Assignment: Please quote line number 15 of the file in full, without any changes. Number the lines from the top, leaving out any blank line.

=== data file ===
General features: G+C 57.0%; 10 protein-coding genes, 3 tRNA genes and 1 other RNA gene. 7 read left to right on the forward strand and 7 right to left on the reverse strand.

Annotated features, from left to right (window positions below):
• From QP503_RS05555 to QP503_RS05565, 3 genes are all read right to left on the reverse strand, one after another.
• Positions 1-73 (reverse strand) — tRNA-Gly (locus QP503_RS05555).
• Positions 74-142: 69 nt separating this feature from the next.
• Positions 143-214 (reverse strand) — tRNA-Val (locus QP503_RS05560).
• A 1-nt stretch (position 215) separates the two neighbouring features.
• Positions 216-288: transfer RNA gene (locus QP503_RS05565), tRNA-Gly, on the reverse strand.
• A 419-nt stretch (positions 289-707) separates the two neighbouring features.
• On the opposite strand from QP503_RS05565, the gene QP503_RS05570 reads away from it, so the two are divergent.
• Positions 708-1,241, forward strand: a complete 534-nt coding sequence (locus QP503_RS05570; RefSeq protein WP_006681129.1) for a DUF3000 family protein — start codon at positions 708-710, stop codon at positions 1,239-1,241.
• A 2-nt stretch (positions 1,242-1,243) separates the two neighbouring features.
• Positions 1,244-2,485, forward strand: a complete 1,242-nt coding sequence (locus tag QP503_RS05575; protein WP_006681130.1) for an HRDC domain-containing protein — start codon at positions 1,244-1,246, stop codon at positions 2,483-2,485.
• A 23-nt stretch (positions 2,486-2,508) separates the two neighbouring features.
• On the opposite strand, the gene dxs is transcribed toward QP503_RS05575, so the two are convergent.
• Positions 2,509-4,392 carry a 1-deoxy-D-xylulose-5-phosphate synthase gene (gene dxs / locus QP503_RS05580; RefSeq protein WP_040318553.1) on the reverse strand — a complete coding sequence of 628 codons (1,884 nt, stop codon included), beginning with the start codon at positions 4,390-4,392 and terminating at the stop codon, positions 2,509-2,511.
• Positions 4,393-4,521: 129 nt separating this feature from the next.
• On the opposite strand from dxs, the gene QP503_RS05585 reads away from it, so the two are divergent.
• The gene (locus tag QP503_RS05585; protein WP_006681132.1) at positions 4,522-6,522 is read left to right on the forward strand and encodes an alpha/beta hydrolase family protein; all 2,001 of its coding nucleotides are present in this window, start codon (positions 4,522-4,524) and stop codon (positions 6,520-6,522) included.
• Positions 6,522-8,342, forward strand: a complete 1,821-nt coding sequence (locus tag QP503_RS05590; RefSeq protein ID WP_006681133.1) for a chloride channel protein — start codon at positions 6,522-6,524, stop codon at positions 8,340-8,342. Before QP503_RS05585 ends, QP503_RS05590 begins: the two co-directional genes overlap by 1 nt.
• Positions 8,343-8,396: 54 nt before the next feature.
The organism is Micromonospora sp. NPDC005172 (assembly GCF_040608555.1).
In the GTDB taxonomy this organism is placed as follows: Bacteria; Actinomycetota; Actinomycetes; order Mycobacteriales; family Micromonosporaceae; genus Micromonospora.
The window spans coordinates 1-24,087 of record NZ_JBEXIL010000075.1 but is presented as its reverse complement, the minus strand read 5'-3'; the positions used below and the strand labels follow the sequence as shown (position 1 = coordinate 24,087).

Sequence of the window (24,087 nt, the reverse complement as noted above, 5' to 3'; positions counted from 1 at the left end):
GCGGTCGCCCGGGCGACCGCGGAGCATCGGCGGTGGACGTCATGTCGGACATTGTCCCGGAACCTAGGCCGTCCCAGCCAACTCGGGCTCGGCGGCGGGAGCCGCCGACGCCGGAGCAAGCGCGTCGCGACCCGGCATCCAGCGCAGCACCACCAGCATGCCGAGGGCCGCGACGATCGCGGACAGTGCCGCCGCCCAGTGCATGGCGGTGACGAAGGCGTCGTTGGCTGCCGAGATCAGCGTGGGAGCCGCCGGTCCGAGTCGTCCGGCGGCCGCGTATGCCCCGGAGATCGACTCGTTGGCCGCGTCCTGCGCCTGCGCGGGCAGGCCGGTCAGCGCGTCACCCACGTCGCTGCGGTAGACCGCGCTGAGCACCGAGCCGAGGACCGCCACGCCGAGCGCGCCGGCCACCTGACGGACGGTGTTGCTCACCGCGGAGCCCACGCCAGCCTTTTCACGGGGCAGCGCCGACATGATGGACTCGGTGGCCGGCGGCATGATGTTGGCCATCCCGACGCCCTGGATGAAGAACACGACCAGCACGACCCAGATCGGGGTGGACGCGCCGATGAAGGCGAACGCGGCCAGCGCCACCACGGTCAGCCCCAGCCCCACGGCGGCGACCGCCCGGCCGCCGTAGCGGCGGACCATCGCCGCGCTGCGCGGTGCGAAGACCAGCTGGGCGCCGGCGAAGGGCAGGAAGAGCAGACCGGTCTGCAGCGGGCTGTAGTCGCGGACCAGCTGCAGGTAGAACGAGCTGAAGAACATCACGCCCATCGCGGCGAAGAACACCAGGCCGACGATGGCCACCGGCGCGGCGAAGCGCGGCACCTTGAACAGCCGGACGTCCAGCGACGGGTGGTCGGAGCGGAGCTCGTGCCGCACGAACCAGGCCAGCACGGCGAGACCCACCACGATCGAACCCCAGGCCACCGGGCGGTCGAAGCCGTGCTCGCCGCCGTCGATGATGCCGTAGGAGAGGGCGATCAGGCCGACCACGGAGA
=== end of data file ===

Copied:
• On the opposite strand, the gene dxs is transcribed toward QP503_RS05575, so the two are convergent.